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The opening date for Rothesay Pavilion looks set to be extended until April next year, according to a report that went before councillors.
The £14million project to restore the Grade A listed building is nearing completion but the charity which will take over its running has asked Argyll and Bute Council for further funding.
The Rothesay Pavilion Charity [RPC] fears that there is a revenue funding shortfall for the first two years of the five-year operating period from 2020/21 to 2024/25.
A report, discussed at a full council meeting on Thursday September 26, stated that the ‘revenue grant’ to be paid by the council to RPC has been agreed at £150,000 per year for the first five years, but other details are being kept confidential.
Councillor Gary Mulvaney, the council’s depute leader and its policy lead for strategic finance and capital regeneration projects, has admitted that the project has been ‘both complex and challenging.’
The building was due to be handed over in September 2019.
Drax’s Hollow Mountain visitor centre at the Cruachan power station has been named as one of VisitScotland’s top visitor attractions.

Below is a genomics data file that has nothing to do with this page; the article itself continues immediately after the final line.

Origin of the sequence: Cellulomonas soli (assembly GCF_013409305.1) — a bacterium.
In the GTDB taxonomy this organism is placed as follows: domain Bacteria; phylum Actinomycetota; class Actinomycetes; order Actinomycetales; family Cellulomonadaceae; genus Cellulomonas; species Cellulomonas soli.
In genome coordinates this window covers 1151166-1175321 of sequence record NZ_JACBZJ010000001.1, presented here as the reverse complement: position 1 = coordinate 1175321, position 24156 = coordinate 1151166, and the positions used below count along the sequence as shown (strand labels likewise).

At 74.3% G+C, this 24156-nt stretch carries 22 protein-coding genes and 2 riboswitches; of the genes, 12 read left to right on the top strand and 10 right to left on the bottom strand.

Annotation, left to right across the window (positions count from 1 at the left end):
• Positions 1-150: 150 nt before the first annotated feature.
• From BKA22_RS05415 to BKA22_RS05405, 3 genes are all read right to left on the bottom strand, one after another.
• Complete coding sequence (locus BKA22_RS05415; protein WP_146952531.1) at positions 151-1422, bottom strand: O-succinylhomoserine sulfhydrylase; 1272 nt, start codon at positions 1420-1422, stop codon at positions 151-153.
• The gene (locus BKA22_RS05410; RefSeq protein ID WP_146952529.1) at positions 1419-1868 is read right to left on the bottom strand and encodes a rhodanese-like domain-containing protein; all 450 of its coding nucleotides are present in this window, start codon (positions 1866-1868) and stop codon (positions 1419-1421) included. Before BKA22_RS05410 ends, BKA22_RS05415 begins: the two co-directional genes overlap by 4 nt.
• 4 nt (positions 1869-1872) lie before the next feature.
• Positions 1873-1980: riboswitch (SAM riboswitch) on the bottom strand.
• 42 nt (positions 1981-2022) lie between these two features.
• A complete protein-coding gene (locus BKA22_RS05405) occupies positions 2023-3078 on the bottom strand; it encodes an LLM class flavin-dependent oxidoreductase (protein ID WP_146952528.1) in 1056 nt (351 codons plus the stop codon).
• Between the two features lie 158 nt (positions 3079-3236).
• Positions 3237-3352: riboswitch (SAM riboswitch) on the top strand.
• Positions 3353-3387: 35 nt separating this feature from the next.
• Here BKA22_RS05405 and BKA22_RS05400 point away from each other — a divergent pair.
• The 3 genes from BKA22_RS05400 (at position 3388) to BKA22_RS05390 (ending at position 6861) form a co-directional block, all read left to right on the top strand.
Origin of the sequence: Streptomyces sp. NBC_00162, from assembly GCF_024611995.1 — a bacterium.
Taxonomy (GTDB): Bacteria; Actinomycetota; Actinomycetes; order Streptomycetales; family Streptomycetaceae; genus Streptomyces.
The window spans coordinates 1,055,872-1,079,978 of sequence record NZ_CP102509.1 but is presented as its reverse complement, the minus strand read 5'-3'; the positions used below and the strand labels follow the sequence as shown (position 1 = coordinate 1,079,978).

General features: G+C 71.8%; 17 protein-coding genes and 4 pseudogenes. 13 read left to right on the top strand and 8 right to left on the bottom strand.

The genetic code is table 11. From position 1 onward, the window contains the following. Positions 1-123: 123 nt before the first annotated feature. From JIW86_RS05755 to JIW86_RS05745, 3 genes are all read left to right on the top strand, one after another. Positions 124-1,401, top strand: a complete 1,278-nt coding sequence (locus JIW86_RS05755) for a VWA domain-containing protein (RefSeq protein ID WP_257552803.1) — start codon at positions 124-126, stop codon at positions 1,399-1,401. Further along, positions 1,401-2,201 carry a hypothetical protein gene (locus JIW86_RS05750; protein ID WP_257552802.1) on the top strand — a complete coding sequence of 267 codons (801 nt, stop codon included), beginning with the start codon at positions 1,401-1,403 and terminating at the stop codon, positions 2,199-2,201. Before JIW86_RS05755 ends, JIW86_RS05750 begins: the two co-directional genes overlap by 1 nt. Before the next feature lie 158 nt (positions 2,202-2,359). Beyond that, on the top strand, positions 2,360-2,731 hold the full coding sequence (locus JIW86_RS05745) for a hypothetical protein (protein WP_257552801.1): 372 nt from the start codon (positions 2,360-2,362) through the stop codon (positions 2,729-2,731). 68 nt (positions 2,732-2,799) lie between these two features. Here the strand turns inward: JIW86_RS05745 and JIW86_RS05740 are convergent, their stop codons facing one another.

VisitScotland gave the centre, which is located at the power station on the banks of Loch Awe, the highest scores for hospitality and friendliness.
Sarah Cameron, Cruachan visitor centre manager said: ‘We’re thrilled to be recognised among the best of the best in Scotland. Our dedicated team always go the extra mile to make sure the experience people have here is as engaging and educational as possible.
‘We have around 50,000 visitors a year, and they’re often awestruck by how this power station has been built inside a mountain. The stunning scenery and wildlife – including the pine martens, which people love to watch – makes it a very special place to visit.’
Visitors can take guided tours inside the subterranean world of the power station where they can see the machine hall and learn about its history and the feat of engineering required to build it. In the visitor centre’s interactive exhibitions and displays help bring history to life and explain how electricity is generated.
Argyll Caravan Park, Inveraray are sweeping up conservation awards recently receiving three David Bellamy Conservation Awards.
The caravan park can now be called a honey bee friendly park after winning a BBKA Honey Bee Friendly award. In 2016 this award was created when the David Bellamy Conservation Award Scheme teamed up with the British Beekeepers Association (BBKA) to run the Honey Bee Friendly Park Project. The project aims to get as many parks as possible working to conserve Britain’s bees.
The caravan park also achieved a gold award for their conservation efforts and a 5 in 5 Woodlands award. The 5 in 5 Woodlands award is achieved when a park creates five habitats, over five years in a particular area, whether that be wildflower meadows, hedgerows or woodlands.
Sarah Cameron, manager of the Hollow Mountain visitor centre. no_a41Cruachan02
The Hollow Mountain visitor centre at the Cruachan power station. no_a41Cruachan01